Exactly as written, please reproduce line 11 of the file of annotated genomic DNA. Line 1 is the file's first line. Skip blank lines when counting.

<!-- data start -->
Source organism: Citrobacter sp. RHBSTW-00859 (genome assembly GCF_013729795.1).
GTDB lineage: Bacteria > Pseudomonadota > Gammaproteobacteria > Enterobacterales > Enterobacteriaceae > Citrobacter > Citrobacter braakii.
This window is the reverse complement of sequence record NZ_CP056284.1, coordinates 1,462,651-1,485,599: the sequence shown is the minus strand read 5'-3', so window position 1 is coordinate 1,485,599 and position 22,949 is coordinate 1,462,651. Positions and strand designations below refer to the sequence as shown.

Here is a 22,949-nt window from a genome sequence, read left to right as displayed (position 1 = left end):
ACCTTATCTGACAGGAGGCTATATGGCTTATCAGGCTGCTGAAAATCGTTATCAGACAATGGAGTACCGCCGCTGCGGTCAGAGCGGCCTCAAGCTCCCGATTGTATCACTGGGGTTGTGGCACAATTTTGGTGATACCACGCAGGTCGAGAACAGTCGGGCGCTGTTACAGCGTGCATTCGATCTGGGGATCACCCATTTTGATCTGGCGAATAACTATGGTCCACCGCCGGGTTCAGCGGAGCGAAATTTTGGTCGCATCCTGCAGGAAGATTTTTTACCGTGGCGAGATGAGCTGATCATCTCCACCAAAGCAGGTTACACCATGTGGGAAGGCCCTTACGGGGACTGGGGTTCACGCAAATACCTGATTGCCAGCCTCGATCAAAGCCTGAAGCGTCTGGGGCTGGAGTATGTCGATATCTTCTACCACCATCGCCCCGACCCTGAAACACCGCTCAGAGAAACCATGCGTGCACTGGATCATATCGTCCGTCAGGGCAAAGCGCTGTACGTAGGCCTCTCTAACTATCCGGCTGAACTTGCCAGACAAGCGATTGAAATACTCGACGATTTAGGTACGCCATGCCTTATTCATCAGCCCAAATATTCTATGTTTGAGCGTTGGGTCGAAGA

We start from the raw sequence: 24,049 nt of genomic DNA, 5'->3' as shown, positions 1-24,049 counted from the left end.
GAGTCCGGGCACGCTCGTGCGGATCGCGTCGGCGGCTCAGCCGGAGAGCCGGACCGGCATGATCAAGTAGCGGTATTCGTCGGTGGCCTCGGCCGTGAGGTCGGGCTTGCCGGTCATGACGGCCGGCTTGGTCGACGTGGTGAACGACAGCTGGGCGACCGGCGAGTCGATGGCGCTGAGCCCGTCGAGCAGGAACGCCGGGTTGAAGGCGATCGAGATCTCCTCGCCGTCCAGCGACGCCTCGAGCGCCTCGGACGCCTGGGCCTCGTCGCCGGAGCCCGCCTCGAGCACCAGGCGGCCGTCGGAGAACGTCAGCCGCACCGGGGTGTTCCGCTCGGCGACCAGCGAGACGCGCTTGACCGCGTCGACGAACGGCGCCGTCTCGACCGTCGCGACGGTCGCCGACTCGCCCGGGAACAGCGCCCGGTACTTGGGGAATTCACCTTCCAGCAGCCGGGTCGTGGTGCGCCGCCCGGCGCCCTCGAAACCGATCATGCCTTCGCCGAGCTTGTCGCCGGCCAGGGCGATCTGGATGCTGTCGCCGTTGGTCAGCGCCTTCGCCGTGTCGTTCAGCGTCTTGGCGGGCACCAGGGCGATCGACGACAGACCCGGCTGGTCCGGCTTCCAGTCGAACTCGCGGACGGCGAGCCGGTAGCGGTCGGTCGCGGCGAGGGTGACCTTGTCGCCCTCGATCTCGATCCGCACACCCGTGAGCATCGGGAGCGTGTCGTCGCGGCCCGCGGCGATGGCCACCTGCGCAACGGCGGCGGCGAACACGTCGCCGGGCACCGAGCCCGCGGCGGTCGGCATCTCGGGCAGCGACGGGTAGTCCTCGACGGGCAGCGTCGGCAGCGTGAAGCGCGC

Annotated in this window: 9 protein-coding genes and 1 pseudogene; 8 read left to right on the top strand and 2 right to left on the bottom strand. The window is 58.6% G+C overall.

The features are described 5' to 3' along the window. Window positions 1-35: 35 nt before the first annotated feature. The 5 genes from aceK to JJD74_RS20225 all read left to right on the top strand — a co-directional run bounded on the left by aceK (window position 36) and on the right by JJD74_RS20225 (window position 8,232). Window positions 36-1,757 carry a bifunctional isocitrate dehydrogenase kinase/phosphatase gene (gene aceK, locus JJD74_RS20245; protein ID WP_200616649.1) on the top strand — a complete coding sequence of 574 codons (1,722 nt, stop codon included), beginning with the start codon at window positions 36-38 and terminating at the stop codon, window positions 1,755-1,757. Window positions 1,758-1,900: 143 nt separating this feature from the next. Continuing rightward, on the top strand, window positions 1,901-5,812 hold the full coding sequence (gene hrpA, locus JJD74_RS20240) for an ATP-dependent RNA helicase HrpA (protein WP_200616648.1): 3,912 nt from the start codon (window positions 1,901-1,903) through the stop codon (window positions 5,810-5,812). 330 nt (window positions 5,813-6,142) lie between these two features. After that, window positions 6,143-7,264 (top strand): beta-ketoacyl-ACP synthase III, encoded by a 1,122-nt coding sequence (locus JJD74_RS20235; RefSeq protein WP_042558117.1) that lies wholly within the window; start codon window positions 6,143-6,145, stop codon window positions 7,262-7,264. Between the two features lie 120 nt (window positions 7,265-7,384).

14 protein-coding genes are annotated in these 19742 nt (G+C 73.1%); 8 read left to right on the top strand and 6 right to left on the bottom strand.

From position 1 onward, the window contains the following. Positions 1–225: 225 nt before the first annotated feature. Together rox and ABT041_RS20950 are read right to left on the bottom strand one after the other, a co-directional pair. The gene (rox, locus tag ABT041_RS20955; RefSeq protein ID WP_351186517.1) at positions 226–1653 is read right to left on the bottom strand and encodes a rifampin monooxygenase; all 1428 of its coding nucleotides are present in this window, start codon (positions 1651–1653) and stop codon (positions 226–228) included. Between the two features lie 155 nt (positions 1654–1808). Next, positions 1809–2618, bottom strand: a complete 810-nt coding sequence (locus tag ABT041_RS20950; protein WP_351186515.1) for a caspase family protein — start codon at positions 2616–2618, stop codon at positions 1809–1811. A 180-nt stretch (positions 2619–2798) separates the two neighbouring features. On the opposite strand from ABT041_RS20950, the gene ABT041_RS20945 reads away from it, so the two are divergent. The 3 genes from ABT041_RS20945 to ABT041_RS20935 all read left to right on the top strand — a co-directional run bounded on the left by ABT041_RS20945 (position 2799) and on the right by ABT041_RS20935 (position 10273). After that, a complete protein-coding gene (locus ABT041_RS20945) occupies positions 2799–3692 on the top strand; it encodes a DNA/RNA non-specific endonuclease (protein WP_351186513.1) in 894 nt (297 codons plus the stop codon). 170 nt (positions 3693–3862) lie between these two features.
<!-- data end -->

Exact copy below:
From position 1 onward, the window contains the following. Positions 1–225: 225 nt before the first annotated feature. Together rox and ABT041_RS20950 are read right to left on the bottom strand one after the other, a co-directional pair. The gene (rox, locus tag ABT041_RS20955; RefSeq protein ID WP_351186517.1) at positions 226–1653 is read right to left on the bottom strand and encodes a rifampin monooxygenase; all 1428 of its coding nucleotides are present in this window, start codon (positions 1651–1653) and stop codon (positions 226–228) included. Between the two features lie 155 nt (positions 1654–1808). Next, positions 1809–2618, bottom strand: a complete 810-nt coding sequence (locus tag ABT041_RS20950; protein WP_351186515.1) for a caspase family protein — start codon at positions 2616–2618, stop codon at positions 1809–1811. A 180-nt stretch (positions 2619–2798) separates the two neighbouring features. On the opposite strand from ABT041_RS20950, the gene ABT041_RS20945 reads away from it, so the two are divergent. The 3 genes from ABT041_RS20945 to ABT041_RS20935 all read left to right on the top strand — a co-directional run bounded on the left by ABT041_RS20945 (position 2799) and on the right by ABT041_RS20935 (position 10273). After that, a complete protein-coding gene (locus ABT041_RS20945) occupies positions 2799–3692 on the top strand; it encodes a DNA/RNA non-specific endonuclease (protein WP_351186513.1) in 894 nt (297 codons plus the stop codon). 170 nt (positions 3693–3862) lie between these two features.